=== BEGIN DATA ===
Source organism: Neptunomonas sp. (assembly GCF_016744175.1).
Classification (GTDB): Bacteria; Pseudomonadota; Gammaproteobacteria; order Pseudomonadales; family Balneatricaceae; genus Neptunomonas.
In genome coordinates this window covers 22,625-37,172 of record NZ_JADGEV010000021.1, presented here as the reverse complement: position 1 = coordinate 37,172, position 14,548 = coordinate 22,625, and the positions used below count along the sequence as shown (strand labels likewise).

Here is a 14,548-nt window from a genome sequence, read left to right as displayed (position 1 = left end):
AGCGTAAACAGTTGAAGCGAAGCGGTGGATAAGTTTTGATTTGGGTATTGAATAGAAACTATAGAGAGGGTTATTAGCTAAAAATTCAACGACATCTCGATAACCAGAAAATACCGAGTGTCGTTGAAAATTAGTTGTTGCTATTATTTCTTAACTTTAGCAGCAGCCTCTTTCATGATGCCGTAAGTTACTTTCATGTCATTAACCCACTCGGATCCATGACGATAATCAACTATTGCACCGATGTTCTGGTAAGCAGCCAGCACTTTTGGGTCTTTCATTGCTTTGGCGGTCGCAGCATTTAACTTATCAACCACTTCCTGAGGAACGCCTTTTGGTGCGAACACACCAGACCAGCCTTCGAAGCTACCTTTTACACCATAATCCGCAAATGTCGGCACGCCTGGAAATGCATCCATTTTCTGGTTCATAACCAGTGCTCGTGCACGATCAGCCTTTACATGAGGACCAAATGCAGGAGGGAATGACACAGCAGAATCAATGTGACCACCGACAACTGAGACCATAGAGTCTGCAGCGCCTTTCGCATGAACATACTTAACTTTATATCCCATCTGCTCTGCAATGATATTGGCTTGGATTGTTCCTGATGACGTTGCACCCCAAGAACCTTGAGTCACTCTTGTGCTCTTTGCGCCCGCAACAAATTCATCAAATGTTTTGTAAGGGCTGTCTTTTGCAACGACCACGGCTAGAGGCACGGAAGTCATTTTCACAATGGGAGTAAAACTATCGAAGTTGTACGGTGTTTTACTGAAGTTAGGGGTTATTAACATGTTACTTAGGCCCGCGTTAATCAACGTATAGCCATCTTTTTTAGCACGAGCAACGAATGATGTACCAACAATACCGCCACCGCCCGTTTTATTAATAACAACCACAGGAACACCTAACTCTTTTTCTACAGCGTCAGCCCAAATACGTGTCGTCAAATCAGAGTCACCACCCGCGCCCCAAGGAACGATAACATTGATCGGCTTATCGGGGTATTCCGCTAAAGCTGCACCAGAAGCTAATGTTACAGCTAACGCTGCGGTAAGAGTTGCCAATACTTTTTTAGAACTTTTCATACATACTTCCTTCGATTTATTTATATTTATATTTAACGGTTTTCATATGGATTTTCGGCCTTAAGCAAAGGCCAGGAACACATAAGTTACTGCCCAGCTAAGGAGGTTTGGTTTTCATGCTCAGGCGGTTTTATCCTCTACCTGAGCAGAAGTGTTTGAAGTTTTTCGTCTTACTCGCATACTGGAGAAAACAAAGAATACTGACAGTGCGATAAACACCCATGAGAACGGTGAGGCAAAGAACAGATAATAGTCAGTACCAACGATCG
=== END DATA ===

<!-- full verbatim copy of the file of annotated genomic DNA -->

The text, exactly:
Source organism: Neptunomonas sp. (assembly GCF_016744175.1).
Classification (GTDB): Bacteria; Pseudomonadota; Gammaproteobacteria; order Pseudomonadales; family Balneatricaceae; genus Neptunomonas.
In genome coordinates this window covers 22,625-37,172 of record NZ_JADGEV010000021.1, presented here as the reverse complement: position 1 = coordinate 37,172, position 14,548 = coordinate 22,625, and the positions used below count along the sequence as shown (strand labels likewise).

Here is a 14,548-nt window from a genome sequence, read left to right as displayed (position 1 = left end):
AGCGTAAACAGTTGAAGCGAAGCGGTGGATAAGTTTTGATTTGGGTATTGAATAGAAACTATAGAGAGGGTTATTAGCTAAAAATTCAACGACATCTCGATAACCAGAAAATACCGAGTGTCGTTGAAAATTAGTTGTTGCTATTATTTCTTAACTTTAGCAGCAGCCTCTTTCATGATGCCGTAAGTTACTTTCATGTCATTAACCCACTCGGATCCATGACGATAATCAACTATTGCACCGATGTTCTGGTAAGCAGCCAGCACTTTTGGGTCTTTCATTGCTTTGGCGGTCGCAGCATTTAACTTATCAACCACTTCCTGAGGAACGCCTTTTGGTGCGAACACACCAGACCAGCCTTCGAAGCTACCTTTTACACCATAATCCGCAAATGTCGGCACGCCTGGAAATGCATCCATTTTCTGGTTCATAACCAGTGCTCGTGCACGATCAGCCTTTACATGAGGACCAAATGCAGGAGGGAATGACACAGCAGAATCAATGTGACCACCGACAACTGAGACCATAGAGTCTGCAGCGCCTTTCGCATGAACATACTTAACTTTATATCCCATCTGCTCTGCAATGATATTGGCTTGGATTGTTCCTGATGACGTTGCACCCCAAGAACCTTGAGTCACTCTTGTGCTCTTTGCGCCCGCAACAAATTCATCAAATGTTTTGTAAGGGCTGTCTTTTGCAACGACCACGGCTAGAGGCACGGAAGTCATTTTCACAATGGGAGTAAAACTATCGAAGTTGTACGGTGTTTTACTGAAGTTAGGGGTTATTAACATGTTACTTAGGCCCGCGTTAATCAACGTATAGCCATCTTTTTTAGCACGAGCAACGAATGATGTACCAACAATACCGCCACCGCCCGTTTTATTAATAACAACCACAGGAACACCTAACTCTTTTTCTACAGCGTCAGCCCAAATACGTGTCGTCAAATCAGAGTCACCACCCGCGCCCCAAGGAACGATAACATTGATCGGCTTATCGGGGTATTCCGCTAAAGCTGCACCAGAAGCTAATGTTACAGCTAACGCTGCGGTAAGAGTTGCCAATACTTTTTTAGAACTTTTCATACATACTTCCTTCGATTTATTTATATTTATATTTAACGGTTTTCATATGGATTTTCGGCCTTAAGCAAAGGCCAGGAACACATAAGTTACTGCCCAGCTAAGGAGGTTTGGTTTTCATGCTCAGGCGGTTTTATCCTCTACCTGAGCAGAAGTGTTTGAAGTTTTTCGTCTTACTCGCATACTGGAGAAAACAAAGAATACTGACAGTGCGATAAACACCCATGAGAACGGTGAGGCAAAGAACAGATAATAGTCAGTACCAACGATCG